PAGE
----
USDA Capacity Animal Health and Disease Program

The scope of the research which may be conducted with AHDR funds is quite broad.  It includes research to promote the general welfare through improved health and productivity of domestic livestock, poultry, aquatic animals, and other income-producing animals which are essential to the nation's food supply and the welfare of producers and consumers of animal products; to improve the health of horses; to facilitate the effective treatment of, and where possible, prevent, diseases in both domesticated and wild species which, if not controlled, would be disastrous to the United States animal industries and endanger the Nation's food supply; to minimize livestock and poultry losses due to transportation and handling; to protect human health through control of animal diseases transmissible to humans; to improve methods of controlling reproduction of predators and other animals; and otherwise to promote the general welfare through expanded programs of research and extension to improve animal health.

Animal Health Research comprises basic and applied studies on infectious and noninfectious agents which impair the normal state of the animal body and/or that affect the performance of vital functions.  This includes research to improve the health of domestic livestock, poultry, aquatic animals and other income-producing animals and to facilitate the effective prevention of diseases in both domesticated and wild animals which, if not controlled, would endanger the livestock and poultry industries.

Also included is research to minimize transportation and handling losses; monitor the suitability of animals and animal products for human use; protect public health through control of animal diseases transmissible to humans and improve methods of controlling the reproduction of predators.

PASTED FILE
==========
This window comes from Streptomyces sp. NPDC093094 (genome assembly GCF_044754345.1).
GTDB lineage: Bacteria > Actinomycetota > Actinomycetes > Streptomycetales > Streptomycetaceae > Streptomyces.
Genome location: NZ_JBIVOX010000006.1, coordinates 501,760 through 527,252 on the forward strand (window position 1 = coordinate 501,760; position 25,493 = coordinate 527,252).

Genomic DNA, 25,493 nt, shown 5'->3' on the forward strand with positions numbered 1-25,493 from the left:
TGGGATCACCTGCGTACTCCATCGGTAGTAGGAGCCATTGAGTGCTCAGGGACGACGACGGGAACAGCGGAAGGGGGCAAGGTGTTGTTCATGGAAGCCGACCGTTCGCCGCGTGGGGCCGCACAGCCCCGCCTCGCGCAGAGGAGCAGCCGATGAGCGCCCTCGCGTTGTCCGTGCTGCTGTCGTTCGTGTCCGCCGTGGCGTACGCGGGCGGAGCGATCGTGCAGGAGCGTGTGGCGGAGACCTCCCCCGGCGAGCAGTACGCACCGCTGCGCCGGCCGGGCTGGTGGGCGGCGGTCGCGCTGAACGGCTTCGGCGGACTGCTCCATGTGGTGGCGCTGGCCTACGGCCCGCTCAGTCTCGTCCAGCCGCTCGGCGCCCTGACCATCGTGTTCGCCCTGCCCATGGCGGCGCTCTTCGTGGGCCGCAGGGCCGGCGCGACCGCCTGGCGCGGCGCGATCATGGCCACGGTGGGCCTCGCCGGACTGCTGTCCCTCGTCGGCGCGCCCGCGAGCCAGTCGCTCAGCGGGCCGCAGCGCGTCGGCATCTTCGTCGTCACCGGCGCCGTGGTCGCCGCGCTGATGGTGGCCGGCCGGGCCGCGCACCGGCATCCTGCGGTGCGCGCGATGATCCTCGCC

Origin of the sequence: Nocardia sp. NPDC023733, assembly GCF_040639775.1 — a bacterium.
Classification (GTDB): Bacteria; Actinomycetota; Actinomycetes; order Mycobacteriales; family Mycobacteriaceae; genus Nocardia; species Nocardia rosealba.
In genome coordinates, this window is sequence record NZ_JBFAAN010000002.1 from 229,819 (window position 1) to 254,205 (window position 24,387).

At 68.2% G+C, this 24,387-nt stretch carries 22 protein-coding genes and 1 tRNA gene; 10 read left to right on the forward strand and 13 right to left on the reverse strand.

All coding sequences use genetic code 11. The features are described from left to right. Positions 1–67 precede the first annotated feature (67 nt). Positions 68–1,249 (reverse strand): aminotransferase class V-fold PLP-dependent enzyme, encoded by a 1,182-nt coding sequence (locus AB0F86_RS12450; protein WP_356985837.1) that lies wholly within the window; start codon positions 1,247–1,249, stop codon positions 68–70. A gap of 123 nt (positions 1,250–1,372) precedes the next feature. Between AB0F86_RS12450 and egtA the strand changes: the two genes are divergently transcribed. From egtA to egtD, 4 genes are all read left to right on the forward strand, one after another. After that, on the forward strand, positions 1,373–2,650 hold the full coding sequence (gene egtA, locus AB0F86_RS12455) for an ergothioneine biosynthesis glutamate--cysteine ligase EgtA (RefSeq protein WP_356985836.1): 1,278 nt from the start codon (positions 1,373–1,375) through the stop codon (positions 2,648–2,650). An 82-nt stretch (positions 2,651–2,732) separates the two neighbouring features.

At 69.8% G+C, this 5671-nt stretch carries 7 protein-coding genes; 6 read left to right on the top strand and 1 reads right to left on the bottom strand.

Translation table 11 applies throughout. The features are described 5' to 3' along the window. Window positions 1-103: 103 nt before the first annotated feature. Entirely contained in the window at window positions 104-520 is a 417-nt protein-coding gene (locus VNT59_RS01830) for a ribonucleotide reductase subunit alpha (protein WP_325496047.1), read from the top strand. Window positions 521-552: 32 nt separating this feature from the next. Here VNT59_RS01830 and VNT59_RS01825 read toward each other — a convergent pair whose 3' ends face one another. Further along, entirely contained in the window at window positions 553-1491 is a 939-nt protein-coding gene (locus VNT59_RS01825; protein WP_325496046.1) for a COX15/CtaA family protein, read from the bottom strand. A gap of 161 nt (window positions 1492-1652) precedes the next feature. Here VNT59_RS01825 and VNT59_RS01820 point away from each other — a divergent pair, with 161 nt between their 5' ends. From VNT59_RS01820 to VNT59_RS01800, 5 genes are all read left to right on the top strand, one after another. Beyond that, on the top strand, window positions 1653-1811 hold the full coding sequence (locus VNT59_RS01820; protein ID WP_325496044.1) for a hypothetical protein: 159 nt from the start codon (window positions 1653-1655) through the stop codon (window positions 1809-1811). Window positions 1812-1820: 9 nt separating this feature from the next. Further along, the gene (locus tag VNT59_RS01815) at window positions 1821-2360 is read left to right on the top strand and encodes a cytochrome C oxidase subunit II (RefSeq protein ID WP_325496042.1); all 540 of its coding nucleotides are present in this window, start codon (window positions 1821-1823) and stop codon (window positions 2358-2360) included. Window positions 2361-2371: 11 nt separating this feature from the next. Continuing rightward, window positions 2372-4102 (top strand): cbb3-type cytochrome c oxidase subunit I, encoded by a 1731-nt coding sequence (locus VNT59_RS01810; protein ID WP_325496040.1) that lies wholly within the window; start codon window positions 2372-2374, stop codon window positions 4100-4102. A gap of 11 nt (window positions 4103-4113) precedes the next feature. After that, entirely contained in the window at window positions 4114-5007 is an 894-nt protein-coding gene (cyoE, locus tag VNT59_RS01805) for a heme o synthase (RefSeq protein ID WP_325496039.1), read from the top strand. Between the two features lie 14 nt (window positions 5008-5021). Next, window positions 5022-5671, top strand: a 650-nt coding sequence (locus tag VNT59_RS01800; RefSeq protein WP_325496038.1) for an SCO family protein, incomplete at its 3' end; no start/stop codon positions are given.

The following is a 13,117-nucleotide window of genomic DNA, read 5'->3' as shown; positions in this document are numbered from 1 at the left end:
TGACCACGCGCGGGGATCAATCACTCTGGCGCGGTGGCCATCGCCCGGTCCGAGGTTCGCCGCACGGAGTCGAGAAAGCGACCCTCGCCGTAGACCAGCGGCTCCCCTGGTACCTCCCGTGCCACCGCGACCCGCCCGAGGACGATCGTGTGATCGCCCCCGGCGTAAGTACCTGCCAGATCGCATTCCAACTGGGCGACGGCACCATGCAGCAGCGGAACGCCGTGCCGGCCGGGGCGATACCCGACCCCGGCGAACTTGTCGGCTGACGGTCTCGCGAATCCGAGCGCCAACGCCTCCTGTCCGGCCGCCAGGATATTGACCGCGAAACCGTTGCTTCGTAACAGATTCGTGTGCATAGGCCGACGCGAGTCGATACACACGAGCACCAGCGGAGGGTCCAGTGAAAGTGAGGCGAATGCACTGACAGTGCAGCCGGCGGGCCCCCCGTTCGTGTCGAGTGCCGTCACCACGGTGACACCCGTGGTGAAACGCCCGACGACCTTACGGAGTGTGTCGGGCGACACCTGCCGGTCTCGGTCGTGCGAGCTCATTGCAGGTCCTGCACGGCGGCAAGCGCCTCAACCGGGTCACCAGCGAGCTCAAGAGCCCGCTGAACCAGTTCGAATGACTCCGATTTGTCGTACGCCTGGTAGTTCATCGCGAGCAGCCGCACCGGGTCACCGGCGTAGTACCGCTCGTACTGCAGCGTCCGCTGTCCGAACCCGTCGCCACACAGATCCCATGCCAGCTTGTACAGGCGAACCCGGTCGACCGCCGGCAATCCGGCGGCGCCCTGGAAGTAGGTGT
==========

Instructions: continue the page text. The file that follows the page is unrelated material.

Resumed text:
Studies are classified as Animal Health Research if the studies relate directly to the health of a target livestock, poultry or aquatic animal species and includes laboratory studies, research on animal care as it relates to livestock health and well-being, investigations of metabolic diseases and reproductive diseases including endocrine dysfunctions such as anestrus.  Application of molecular biology to animal health problems is included.

Limits: research in nutrition, if no disease is produced or under study; research on reproductive biology per se is not included; research to improve performance is not included except as it relates to improved health.  The AHDR Program was enacted to address health and disease problems that exist pre-slaughter or pre-collection of animal products (pre-harvest).  So called "post-harvest problems" (post-slaughter or post-collection) of animal products are not included even thought these are extremely important and closerly related to pre-harvest problems.  

Deadline for submission of FY 19 proposals will be in spring 2018.  

Eligibility

  • The PI must be a faculty member or research scientist (P37 or higher) with a regular appointment at the ISU College of Veterinary of Medicine. However, faculty members in other colleges, graduate students, postdocs, or any other qualified researcher are permitted and encouraged to serve as co-investigators or collaborators.
  • Researchers may serve as investigators/collaborators on up to two proposals, but as principle investigator on only one.
  • Faculty serving as PI on continuing USDA Capacity Grant or CVM Seed Grant are not eligible to submit a new proposal (i.e one seed grant award per year per PI).
  • Preference will be given to junior (early career) faculty, established faculty changing directions, or projects that foster collaboration between clinical and basic sciences.

Funding Amounts

$20,000 limit per year and may be continued for a second year based upon productivity and availability of funds.

 

New Proposal Guidelines

Proposals must include the following:

A.  Cover Page (one page)

  1. Project title
  2. Names of investigators/collaborators
  3. Funds requested for the first year ($20,000 maximum)
  4. Duration of project (1 or 2 years)
  5. Signatures of all investigators and respective department chairs; include date signed

B.  Project Summary (one page) a 200- to 300-word summary of the project which includes a statement of the problem, hypothesis to be tested, research plan, and expected results.

C.  Body of Proposal (maximum of six pages, single-spaced) including: